Although many herbal medicines have been used for hundred years, research on its use in cancer medicine is a relatively new field. There is very limited scientific evidence available on the safety and efficacy of herbal medicine use among cancer patients. Since herbal medicines often contain multiple pharmacologically active constituents, its extensive use with conventional medicines by cancer patients has raised a serious safety concern, especially about harmful herb-drug and herb-herb interactions. Evidence has shown that many popular herbal medicines can affect the metabolism of anticancer agents and other prescription or over-the-counter medicines via cytochrome P450 (CYP) and/or P-glycoprotein induction, and such interactions often lead to increased toxicity and/or sub-therapeutic effects [11-14]. Research on interactions of commonly used herbal medicines with chemotherapy has suggested that concurrent use of chemotherapeutic agents with certain herbal medicines should be avoided . For instance, cyclophosphamide, epipodophyllotoxins, and vinca alkaloids can interact with Ginkgo biloba and ginseng (CYP3A4 and CYP2C19 inhibition) or with Echinacea, kava kava, and grape seed (CYP3A4 induction); dacarbazine with garlic (CYP2E1 inhibition); alkylating agents, antitumor antibiotics, and platinum analogs with Ginkgo biloba or grape seed (free-radical scavenging); cyclophosphamide with valerian (CYP2C19 inhibition); and Imatinib with St. John’s wort (CYP3A4). Furthermore, cancer patients often have other chronic medical conditions, such as cardiovascular diseases, diabetes, and depression, while many medications for these diseases may also interact with certain herbal medicines [11,14]. For instance, Ginkgo biloba has antiplatelet activity and is a platelet-activating factor receptor antagonist; patients take ginkgo biloba and drugs with effects on platelet function and/or coagulation (e.g., warfarin, aspirin, ibuprofen) concurrently may experienced bleeding. In addition, many cancer patients tend to use more than one herbal medicine. Thus, herbherb interactions may occur if concurrently used herbal medicines have the same side effects. For instance, garlic, Ginkgo biloba, and American ginseng all have antiplatelet or anticoagulant activity; if being concurrently used, the risk of bleeding will increase .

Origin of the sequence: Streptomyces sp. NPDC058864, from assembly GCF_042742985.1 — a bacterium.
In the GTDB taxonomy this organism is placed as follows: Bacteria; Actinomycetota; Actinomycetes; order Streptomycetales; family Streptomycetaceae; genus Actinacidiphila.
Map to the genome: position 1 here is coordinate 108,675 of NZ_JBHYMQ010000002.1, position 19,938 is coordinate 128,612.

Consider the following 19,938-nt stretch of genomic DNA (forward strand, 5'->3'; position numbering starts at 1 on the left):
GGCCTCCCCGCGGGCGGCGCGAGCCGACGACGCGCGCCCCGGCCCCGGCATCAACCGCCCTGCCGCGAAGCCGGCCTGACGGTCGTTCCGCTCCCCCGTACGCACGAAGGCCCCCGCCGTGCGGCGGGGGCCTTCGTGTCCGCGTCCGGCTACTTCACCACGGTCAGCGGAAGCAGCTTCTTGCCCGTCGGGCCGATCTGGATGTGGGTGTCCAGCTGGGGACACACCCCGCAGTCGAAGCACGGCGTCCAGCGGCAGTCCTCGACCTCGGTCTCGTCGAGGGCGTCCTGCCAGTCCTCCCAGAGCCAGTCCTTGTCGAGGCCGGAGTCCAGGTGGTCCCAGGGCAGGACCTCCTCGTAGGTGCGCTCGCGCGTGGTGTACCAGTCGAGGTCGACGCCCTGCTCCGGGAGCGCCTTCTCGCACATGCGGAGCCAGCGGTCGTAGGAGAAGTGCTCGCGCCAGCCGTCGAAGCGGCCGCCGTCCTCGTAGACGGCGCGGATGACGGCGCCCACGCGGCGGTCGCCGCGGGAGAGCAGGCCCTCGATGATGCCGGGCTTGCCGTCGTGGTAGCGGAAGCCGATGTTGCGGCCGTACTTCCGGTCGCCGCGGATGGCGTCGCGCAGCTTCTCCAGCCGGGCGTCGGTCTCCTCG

Thus, the risk of potentially harmful herb-drug interaction will increase if doctors are not aware that their patients are taking herbal medicines. Open communication between patients and doctors about herbal medicine use is critical in avoiding such interactions. However, only a few studies to date have explored this issue. Existing data shows that around 40-50% (with a range of 20-77%) of cancer patients did not disclose CAM use to their doctors . The most common reasons for nondisclosure were the doctor’s lack of inquiry, patient’s anticipation of the doctor’s disapproval, doctor disinterest, or inability to provide information on CAM, and patient’s perception that their CAM use is irrelevant to their conventional care . Studies also found that when patients perceived their doctor to be respectful, open-mind, willing to listen, they were more like to reveal the use of CAM . These suggest that to effectively establish patient-doctor communication, doctors should actively screen about the use of CAM in each patient and encourage patients to provide detailed information on their use, especially herbal medicine use. Furthermore, doctors need to know enough about commonly used herbal medicines, as well as potentially harmful herb-drug and herb-herb interactions, to provide reliable information to guide appropriate use. We believe that herbal medicine use is a double-edged sword; appropriate use will help cancer treatments and improve QOL, whereas inappropriate use may result in harmful herb-drug or herb-herb interactions and in turn worsen health status and QOL. The key to avoiding harmful herb-drug or herb-herb interactions, maintaining patient safety and improving patient wellbeing is open communication between patients and doctors about CAM use.
In conclusion, given that a high prevalence of CAM use and the high risk of potentially harmful herb-drug interaction among cancer patients, patient-doctor communication about CAM use is an extremely important part of cancer care. The development and evaluation of effective interventions to improve the disclosure of CAM use should be an integral part of the future research in this area.